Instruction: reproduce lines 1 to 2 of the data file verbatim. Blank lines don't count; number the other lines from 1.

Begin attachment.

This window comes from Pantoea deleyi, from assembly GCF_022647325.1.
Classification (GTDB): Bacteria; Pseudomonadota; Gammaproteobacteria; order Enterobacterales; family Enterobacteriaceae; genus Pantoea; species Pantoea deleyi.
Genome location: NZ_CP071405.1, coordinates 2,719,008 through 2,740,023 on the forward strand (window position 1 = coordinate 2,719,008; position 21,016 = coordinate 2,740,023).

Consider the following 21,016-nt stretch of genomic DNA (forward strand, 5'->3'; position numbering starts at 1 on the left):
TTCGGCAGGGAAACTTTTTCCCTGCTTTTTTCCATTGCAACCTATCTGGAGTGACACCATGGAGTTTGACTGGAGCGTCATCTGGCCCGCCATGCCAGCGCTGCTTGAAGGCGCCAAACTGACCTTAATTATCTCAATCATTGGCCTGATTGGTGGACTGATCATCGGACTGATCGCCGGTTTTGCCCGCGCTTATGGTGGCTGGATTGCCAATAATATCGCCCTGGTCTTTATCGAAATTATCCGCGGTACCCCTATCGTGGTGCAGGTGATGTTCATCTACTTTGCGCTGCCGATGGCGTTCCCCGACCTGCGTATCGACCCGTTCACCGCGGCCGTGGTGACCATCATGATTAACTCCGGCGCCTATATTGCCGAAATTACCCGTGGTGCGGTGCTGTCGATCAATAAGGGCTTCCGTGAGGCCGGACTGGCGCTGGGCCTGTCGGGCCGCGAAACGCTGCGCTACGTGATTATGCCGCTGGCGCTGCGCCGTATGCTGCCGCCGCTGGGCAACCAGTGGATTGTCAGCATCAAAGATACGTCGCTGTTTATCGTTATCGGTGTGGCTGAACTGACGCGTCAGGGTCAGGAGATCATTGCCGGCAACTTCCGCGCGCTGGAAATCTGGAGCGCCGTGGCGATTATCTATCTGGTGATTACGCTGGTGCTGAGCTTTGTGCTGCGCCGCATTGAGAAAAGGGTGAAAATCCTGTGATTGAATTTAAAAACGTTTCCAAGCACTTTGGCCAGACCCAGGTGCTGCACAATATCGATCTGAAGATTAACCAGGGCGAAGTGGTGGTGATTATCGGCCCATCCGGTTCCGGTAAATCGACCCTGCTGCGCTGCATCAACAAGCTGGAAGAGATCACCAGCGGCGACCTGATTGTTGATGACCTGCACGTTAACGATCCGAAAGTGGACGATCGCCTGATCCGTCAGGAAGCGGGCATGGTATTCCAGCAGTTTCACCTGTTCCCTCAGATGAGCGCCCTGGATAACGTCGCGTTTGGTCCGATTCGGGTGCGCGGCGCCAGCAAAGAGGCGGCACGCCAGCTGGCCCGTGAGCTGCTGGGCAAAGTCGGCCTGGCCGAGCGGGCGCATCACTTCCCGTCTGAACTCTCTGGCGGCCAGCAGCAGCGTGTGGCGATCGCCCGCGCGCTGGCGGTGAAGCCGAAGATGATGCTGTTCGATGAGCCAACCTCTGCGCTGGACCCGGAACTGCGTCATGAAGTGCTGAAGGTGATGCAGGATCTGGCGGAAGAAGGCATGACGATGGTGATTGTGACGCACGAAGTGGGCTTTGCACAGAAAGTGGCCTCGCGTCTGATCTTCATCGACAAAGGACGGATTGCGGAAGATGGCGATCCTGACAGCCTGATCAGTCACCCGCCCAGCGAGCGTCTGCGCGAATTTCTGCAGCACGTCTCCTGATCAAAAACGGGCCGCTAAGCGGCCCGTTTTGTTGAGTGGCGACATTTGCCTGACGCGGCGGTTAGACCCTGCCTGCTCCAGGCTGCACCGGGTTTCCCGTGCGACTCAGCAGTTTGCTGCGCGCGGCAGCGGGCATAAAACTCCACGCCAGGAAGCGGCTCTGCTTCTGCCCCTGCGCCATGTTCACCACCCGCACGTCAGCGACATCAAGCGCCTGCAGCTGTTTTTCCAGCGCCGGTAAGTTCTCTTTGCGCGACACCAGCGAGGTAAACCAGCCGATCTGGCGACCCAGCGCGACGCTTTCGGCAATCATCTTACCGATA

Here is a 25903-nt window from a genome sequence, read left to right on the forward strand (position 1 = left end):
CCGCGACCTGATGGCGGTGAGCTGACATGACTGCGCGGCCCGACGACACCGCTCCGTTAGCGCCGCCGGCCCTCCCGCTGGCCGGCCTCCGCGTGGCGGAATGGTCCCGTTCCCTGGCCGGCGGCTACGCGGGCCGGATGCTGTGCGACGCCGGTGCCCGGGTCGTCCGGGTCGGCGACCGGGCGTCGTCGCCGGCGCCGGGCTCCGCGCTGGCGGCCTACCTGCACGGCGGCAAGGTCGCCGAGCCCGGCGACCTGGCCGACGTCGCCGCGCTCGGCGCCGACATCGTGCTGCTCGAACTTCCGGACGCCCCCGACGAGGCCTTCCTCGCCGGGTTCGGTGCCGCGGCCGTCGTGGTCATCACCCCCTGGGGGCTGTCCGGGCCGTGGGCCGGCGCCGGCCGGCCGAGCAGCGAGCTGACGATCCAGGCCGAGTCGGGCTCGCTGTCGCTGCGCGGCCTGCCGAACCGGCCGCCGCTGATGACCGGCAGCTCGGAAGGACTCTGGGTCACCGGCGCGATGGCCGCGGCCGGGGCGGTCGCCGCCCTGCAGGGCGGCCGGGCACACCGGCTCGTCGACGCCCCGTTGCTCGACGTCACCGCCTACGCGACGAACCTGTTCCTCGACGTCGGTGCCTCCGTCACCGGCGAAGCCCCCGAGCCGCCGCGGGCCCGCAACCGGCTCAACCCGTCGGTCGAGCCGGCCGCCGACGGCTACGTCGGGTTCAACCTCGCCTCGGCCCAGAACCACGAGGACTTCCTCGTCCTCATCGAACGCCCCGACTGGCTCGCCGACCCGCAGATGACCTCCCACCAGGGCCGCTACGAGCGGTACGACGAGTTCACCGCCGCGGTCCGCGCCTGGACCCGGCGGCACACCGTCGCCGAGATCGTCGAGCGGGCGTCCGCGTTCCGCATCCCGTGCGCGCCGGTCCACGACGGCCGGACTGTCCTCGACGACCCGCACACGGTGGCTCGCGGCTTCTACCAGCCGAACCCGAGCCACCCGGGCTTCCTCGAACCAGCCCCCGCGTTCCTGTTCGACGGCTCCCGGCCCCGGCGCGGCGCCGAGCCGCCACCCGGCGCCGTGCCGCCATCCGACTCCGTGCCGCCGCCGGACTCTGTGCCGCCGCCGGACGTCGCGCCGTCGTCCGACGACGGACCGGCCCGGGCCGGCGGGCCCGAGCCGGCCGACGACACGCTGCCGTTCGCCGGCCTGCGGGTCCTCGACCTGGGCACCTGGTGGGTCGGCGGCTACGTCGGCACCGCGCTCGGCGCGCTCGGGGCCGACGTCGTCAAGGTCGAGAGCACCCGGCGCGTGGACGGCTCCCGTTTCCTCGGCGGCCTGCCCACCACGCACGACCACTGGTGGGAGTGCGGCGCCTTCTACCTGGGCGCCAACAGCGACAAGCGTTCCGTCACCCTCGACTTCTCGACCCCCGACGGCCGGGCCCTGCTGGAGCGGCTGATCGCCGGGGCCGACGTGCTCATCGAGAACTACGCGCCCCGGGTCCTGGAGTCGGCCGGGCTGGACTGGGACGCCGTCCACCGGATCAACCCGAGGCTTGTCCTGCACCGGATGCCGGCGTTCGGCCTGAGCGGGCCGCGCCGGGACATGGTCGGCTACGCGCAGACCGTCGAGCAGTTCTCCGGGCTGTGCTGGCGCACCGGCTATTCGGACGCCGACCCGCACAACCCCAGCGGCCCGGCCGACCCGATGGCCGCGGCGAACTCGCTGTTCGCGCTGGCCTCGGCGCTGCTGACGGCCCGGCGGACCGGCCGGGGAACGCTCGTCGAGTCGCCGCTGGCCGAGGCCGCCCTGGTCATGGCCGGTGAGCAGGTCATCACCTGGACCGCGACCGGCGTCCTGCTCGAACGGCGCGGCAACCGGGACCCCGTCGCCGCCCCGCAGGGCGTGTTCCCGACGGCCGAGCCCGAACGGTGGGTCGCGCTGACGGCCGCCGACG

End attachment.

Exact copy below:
This window comes from Pantoea deleyi, from assembly GCF_022647325.1.
Classification (GTDB): Bacteria; Pseudomonadota; Gammaproteobacteria; order Enterobacterales; family Enterobacteriaceae; genus Pantoea; species Pantoea deleyi.